Wednesday, April 18, 2012

Swelling After the Workout


Most of us have probably experienced muscle swelling or soreness after a workout. Although this doesn't happen all the time, this swelling often happens after having intense workouts. But what causes this pain in the first place?

Muscle soreness or swelling is a common consequence of hard and vigorous exercises like weight lifting heavy, lengthy sessions on a stair climber, and sprinting around the track. When our muscles are working hard, they produce a substance known as lactic acid. Lactic acid can cause irritation and discomfort to the muscles, which can then lead to uncomfortable swelling. However, muscle swelling caused by lactic acid only lasts a few hours after a workout. For the kind of swelling that stays for two days or more, there's a much differentexplanation.

When we try to subject our muscles to workouts far beyond their capacities, the muscles will often tear. When this happens, white blood cells, along with other fluids and nutrients flow to the muscles, to repair the damage. The sudden influx of these elements causes the swelling. These substances continuously flow through the muscles until they are fully repaired. The damage, in this case, is microscopic, and the amount of it depends on the intensity of the workout. This explains why some swelling can last for two days, and some can last for up to five.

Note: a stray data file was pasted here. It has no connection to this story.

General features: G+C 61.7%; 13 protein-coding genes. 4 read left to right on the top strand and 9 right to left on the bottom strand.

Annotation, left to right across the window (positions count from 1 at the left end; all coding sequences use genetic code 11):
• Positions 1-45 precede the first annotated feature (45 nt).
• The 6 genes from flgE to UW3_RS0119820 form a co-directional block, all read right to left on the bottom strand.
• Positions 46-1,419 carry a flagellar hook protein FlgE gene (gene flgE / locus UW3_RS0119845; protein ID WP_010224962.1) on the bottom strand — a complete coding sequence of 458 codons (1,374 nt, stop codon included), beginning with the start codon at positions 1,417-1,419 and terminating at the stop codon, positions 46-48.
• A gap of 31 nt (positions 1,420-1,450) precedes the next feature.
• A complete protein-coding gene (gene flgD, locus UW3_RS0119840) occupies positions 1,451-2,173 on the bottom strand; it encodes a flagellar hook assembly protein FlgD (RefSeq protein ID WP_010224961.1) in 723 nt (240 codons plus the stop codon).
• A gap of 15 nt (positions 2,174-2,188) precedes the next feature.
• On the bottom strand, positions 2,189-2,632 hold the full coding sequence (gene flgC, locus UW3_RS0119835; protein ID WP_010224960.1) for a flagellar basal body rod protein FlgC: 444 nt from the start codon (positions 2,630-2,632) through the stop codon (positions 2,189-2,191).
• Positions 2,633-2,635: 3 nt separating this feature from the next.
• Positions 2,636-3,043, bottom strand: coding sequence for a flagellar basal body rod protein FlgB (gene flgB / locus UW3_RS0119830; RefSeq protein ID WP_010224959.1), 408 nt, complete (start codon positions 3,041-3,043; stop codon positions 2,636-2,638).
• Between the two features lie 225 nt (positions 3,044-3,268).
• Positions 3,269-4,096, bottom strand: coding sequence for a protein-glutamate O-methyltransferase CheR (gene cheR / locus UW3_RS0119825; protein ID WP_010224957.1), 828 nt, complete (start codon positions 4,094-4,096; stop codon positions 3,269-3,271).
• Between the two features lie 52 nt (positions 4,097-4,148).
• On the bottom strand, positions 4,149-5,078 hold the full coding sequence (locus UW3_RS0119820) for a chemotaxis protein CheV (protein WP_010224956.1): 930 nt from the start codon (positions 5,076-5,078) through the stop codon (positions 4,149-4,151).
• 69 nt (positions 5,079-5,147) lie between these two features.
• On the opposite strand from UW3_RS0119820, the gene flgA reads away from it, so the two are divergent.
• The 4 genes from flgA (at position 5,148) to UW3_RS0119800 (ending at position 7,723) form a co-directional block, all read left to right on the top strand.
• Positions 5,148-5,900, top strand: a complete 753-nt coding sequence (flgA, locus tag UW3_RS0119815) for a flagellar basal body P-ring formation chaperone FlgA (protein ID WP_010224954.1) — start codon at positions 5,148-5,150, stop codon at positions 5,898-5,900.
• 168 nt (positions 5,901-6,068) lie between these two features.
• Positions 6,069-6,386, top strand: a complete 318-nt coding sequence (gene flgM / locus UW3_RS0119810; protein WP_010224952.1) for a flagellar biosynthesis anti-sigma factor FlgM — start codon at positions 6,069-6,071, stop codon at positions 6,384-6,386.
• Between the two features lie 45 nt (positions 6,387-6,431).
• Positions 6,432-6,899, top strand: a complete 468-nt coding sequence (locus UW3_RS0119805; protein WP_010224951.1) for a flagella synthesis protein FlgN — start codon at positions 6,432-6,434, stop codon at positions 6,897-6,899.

A common misconception among some fitness enthusiasts is that muscular swelling is required for better muscle growth. However, muscles still grow and individuals do get stronger even when they don't experienceswelling. Muscular swelling does causes several uncomfortable consequences like difficulty in walking, reduced strength, and being uncomfortable for several days.

An anti-inflammatory agent may come in handy as a remedy for muscle swelling. One thing to keep in mind is that there's a certain difference between taking an anti-inflammatory agent before and after a workout. Several studies have revealed that taking an anti-inflammatory drug (like ibuprofen) before exercise, instead of after, can prevent more swelling and soreness. In some cases, gym enthusiasts rely solely on stretching to help either prevent or reduce muscle swelling following their workouts. But careful investigation exposed that stretching provides no notable contribution to the prevention or reduction of musclesoreness.

Massages can also help in reducing swelling of the muscles. Several studies have shown that those who received massages after their work outs reported 30% less muscle swelling compared to those who didn't receive one. There are some people who still insist on continuing their work outs even when they have muscle swelling. If you're in this group, it is important to determine the specific part of your muscle that has swelling. You may then try making that certain muscle undergo some exercises. If the soreness does not get in the way of your work out, by all means, continue. But if the soreness worsens, it is better to take a rest, rather than overexert your body with some additional exercises, which only causes you to need more time to rest, recover, and grow.

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